BT: Consider what the pain management experts at the Department of Defense and the Department of Veterans Affairs have listed as the five evidence-based, non-pharmaceutical approaches they think every current and former service member with chronic pain should be able to access: chiropractic and osteopathic manipulations, acupuncture, massage therapy, biofeedback, and yoga. And it’s important to note here, in follow up to my previous comment on inadequate coverage, that only some types of chiropractic and osteopathic manipulation are covered by Medicare, and only for some diagnoses. None of the rest of this list of five are covered.
Additionally, we know that many people with pain benefit from physical and occupational therapy and from behavioral health interventions. If we had full access with adequate insurance coverage for these treatments, we would be delighted. Being able to get these treatments for people with pain would mean that more of them would have less pain, better functioning in a number of areas, improved quality of life, and increased likelihood of being able to work. Plus, we would spend less money achieving those improved outcomes.
RWHC: How is the rising opioid addiction issue in America changing how clinicians address and treat their patients’ pain?
BT: For much of the past two decades, pain treatment has been primarily associated with opioid prescribing. While I think increased opioid prescribing was a well-intended attempt by the medical profession to provide better pain care, it may have been misguided due to lack of evidence, lack of access to alternatives, and the influence of a number of market forces and cultural beliefs. Now that this increased prescribing has been implicated in the parallel and sharp increase in overdose deaths involving prescription opioids, policymakers are extraordinarily active in pushing legislation and regulation intended to reduce excessive prescribing. Unfortunately, this is happening in the context of the non-pharmaceutical treatment access problems I outlined previously, without concomitant attempt to improve that access. All of that leaves primary care clinicians, who deliver the majority of pain care in this country, struggling to figure out what to do.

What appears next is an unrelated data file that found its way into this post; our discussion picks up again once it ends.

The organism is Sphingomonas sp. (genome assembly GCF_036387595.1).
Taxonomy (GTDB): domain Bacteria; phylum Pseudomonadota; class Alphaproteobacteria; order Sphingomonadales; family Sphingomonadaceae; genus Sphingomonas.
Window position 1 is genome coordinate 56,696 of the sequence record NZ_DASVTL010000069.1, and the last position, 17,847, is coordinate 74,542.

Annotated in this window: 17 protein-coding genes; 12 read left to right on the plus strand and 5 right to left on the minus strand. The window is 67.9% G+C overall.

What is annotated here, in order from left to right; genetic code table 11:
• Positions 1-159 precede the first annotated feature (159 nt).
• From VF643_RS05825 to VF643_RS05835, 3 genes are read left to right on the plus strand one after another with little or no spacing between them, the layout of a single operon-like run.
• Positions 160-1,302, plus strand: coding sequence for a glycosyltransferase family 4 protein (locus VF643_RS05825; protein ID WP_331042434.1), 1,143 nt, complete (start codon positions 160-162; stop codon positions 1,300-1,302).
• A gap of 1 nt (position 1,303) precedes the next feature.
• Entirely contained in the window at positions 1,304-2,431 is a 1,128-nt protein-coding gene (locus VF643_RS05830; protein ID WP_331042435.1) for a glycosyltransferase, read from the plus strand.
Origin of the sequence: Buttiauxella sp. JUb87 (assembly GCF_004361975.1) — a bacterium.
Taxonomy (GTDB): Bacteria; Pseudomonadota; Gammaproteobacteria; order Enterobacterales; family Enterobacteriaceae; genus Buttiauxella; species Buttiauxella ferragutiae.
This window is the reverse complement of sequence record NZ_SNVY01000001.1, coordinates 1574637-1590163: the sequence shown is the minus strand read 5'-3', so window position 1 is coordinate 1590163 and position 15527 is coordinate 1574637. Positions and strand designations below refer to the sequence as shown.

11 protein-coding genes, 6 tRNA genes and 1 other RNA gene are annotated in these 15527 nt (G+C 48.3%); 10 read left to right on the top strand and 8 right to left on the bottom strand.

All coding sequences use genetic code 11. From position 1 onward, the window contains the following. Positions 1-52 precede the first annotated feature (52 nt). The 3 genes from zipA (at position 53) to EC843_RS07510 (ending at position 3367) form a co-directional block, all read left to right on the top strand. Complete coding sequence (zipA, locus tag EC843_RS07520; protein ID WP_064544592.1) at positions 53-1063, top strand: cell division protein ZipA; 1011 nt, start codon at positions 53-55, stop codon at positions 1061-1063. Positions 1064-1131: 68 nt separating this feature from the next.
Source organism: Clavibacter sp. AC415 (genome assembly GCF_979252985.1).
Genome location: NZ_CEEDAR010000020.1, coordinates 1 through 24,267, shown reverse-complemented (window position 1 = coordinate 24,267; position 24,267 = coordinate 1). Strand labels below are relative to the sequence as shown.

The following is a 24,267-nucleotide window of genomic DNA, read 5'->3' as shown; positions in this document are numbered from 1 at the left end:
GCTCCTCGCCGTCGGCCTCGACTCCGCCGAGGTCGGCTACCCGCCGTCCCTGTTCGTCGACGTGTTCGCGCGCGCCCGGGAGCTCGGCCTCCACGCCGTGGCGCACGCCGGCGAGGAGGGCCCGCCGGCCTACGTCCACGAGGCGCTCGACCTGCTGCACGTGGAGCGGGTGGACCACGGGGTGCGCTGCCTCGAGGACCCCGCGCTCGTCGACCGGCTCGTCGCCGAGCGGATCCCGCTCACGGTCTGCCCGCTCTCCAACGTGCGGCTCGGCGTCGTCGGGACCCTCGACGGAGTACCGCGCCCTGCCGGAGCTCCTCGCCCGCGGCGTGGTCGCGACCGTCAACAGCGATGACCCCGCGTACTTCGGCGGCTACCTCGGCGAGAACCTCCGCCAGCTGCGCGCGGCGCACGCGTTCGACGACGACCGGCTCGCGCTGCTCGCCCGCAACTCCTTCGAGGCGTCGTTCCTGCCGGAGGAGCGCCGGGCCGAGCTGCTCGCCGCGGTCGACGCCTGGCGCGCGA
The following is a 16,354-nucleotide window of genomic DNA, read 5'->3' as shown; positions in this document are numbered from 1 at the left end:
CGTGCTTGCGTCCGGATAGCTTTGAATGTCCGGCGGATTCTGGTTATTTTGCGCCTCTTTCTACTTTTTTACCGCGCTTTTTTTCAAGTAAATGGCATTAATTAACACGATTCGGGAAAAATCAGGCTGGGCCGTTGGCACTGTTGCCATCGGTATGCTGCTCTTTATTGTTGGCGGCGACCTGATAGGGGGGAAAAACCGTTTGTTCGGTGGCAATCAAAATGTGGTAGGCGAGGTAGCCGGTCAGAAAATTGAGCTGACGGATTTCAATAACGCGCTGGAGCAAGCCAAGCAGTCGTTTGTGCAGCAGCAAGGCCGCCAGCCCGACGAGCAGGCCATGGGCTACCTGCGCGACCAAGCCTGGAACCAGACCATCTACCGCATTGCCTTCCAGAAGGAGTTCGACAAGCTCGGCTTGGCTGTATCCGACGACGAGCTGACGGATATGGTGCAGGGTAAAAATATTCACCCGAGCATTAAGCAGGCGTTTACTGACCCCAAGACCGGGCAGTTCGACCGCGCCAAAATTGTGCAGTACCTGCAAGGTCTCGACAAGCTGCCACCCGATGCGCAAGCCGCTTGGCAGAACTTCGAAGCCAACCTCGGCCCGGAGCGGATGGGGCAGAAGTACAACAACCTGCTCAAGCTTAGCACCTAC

We are hearing from people with pain that some clinicians are responding by either setting an arbitrary dose limit for opioids, or by establishing policies that they will not prescribe opioids, regardless of the circumstances. That may be harming people who benefit from those medications, in service of benefiting those who use opioids inappropriately and in a harmful manner. I think it’s going to be a while before all of this shakes out and we can arrive at a balanced approach that maximizes the benefits and minimizes the harms for everyone.
Pharmaceutical Industry Efforts
RWHC: What should be the role of the pharmaceutical industry in addressing the rising opioid addiction issue in America? How can they work with clinicians and groups like the Academy?
BT: The pharmaceutical industry has been engaged in efforts to make their products safer, by developing abuse-deterrent opioids. These medications make it much harder to abuse prescription opioids by means of altering them to permit snorting or injecting the opioid medication. This is an important step, because it will protect people who misuse these medications — the vast majority of whom are not people with pain. If we are able to do that, then perhaps we won’t see as much of a reactionary backlash that causes people with a legitimate medical need for prescription opioids to have their prescriptions denied or taken away.
The industry can also help us by increasing funding for our education and advocacy efforts. We have so many needs for education — both for new clinicians who are now in school and for experienced clinicians who are in practice — that meeting the need is an enormous and extremely expensive task. Due to mandates for Risk Evaluation and Mitigation Strategies (REMS) education imposed by FDA, much of this funding has been redirected away from organizations like ours that can provide integrative pain management education — and without discernible benefit. We desperately need FDA to revise the REMS program blueprints so we can teach clinicians about more than just the pharmacology of opioids and so we can teach about non-pharmacological approaches to pain care. It’s really challenging for the industry to adhere to FDA mandates and to go beyond those, but we need to find a way to encourage that to happen.
Read the full series here.